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Gender Equality: An Old Struggle But Slowly Thriving By Adefila Abimbola


Throughout history, the role of women in the society has ensured the stability, progress and long-term development of nations, yet far too often, their voices, experiences, and contributions are overlooked or undervalued.

Although there has been progress over the last decades: more girls are going to school; fewer girls forced into early marriage; more women serving in parliament and leadership positions.

Still, they are underrepresented in politics and economic power as discriminatory laws and social norms remain pervasive; 1 in 5 women and girls between ages 15 and 49years experiences physical or sexual violence; has less access to basic and higher education; and are overly represented in poverty, despite comprising 43 percent of the world’s agricultural labor force particularly in Africa where 80 percent of the agricultural production comes from small farmers, most of whom are rural women (Source: un.org.millenniumgoals/reports/2019).

With the advent of the COVID-19 pandemic, the little progress made on the rights of women could be reversed as the outbreak has exacerbated existing inequalities for women and girls across every sphere, from health and the economy, to security and social protection. Also, the recent rejection of the five gender-related bills by the Nigerian lawmakers is a clear indication that women are still being denied the opportunity of inclusion and representation in governance.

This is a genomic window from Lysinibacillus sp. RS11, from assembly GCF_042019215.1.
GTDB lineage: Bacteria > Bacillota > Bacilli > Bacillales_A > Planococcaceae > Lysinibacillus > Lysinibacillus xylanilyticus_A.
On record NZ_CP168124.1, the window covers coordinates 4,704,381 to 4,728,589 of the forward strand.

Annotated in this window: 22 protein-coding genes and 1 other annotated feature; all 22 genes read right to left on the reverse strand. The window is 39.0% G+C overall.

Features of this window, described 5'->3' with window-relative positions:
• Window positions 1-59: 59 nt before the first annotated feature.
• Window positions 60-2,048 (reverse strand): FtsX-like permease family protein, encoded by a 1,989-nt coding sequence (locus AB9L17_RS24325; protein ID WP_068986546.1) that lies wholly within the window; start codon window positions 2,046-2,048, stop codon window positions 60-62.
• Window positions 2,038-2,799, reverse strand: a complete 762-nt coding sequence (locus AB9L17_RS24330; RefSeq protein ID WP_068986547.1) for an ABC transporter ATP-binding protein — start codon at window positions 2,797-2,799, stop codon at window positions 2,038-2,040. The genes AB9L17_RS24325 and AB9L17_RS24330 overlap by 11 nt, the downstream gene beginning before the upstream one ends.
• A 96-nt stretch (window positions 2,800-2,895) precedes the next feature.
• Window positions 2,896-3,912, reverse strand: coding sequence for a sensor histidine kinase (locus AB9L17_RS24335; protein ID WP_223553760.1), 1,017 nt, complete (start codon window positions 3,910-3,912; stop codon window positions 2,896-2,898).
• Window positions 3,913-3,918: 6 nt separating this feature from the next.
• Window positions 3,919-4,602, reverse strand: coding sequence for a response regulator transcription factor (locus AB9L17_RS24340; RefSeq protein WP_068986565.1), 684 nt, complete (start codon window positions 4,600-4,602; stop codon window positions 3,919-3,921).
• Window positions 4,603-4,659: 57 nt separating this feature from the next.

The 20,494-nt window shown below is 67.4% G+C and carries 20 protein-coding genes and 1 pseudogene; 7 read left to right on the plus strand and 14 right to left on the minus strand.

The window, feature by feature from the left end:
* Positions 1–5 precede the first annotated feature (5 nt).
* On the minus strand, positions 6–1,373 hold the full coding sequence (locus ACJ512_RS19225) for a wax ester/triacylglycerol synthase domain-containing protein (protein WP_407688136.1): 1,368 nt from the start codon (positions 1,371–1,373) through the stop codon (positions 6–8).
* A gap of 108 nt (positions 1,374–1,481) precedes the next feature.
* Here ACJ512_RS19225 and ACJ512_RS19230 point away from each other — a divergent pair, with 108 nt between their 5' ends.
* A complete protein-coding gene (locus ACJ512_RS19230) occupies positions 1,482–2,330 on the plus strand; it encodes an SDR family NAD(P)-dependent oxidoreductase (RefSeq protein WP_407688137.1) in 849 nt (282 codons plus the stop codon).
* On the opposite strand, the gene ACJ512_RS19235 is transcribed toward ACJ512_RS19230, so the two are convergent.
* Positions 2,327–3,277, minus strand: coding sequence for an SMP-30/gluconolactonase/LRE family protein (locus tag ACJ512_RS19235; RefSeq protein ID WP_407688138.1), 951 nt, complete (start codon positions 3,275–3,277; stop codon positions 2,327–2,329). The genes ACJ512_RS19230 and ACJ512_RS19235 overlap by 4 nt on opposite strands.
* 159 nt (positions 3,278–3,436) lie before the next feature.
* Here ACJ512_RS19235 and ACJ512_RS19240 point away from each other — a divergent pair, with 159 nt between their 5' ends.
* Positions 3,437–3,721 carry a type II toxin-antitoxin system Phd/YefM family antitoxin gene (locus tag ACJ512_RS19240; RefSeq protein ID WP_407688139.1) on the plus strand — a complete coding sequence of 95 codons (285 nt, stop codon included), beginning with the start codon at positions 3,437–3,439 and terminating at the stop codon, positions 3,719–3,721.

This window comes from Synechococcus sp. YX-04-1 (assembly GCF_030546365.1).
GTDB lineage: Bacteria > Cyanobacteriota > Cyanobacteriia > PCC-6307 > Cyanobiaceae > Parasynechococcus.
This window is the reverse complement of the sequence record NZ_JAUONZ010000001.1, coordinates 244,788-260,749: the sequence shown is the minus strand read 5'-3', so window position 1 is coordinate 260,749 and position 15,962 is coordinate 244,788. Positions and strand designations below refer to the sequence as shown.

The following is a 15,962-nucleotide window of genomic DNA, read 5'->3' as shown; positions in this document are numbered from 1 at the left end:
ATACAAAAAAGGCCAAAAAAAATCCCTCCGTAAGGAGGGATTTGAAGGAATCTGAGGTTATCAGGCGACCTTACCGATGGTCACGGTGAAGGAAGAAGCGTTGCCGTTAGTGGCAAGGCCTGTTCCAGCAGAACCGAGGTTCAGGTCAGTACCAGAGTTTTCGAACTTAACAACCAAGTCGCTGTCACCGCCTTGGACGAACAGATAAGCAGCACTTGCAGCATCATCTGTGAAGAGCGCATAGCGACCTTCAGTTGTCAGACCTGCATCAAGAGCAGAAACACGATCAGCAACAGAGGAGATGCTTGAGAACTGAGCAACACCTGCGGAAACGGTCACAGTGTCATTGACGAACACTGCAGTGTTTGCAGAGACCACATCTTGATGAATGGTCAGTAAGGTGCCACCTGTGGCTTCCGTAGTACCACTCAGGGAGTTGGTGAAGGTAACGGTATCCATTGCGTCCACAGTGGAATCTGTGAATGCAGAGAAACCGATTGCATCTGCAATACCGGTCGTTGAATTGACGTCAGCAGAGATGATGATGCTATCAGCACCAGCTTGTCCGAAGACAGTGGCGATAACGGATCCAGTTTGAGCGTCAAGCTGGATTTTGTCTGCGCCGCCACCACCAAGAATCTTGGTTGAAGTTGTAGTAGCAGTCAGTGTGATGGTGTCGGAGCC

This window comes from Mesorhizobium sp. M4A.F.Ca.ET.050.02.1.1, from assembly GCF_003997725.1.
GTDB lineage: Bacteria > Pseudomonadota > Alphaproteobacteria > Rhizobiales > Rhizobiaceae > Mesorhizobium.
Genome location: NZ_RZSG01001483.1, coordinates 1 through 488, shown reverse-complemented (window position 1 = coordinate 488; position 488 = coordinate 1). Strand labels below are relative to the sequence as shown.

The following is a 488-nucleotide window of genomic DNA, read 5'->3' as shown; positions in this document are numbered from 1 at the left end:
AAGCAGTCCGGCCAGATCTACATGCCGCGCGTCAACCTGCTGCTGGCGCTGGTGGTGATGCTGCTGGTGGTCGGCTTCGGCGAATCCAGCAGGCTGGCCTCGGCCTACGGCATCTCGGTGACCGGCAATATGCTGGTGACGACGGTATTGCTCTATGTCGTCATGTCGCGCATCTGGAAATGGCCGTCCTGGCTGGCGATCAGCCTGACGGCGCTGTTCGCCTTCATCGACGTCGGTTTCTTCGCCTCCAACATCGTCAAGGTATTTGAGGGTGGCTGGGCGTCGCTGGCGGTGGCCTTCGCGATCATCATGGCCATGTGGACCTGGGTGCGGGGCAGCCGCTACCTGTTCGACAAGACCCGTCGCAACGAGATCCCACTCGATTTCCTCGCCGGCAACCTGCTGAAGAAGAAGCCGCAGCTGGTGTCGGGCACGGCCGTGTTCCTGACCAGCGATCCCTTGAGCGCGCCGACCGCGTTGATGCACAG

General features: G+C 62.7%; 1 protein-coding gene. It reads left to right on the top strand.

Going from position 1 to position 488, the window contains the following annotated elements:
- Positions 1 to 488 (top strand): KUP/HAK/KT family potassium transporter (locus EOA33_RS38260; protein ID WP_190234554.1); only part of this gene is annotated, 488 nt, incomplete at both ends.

The theme Gender Equality Today for a Sustainable Tomorrow was chosen in celebration of the 2022 International Women’s Day. Gender equality is not only a fundamental human right but also a necessary foundation for a peaceful, prosperous and sustainable world. 

To attain a sustainable tomorrow, women empowerment is a critical aspect to be focused on, this includes: helping women increase their sense of self-worth, decision-making power, access to opportunities and resources, power and control over their own lives inside and outside the home, and ability to effect change. And this shouldn’t be limited to women alone, but also the relationship between men and women in society and the actions and attitudes of men and boys towards achieving gender equality.

Hence, to guarantee the rights of women and to give them opportunities to reach their full potential is not only critical to attaining gender equality, but also for meeting a wide range of international developmental goals. Because, an empowered woman or girl not only contributes to the health and productivity of her family but also to communities and countries, thus, creating a ripple effect that benefits everyone.

Therefore, I strongly lend my voice to appeal to the National Assembly to revisit the bills on affirmative actions for women. The rejection of such progressive proposals pours cold water on the concerted efforts to have half of the human community fairly represented at the decision table. 

It is my hope that our lawmakers would be inspired by what Governor Abdulrahman Abdulrazaq is doing in Kwara State whereby he signed a 35% gender inclusion bill, ensuring women representation and appointment in the State on 8th December, 2021. 

This is arguably the first legislation of its kind in Nigeria; thus, I hope the National Assembly would have a rethink and help make our political system and the laws governing it truly participatory and gender friendly.
William Shakespeare said, The world would be imperfect without the presence of the woman. 

The woman came out of man's rib, not from the feet to be trampled on, not from his head to be superior but from the side to be equal, under the arm to be protected, next to the heart to be loved.
 
Written By:
ADEFILA IfeOluwa Abimbola
Nigeria Youth Parliament Representative
Kwara South


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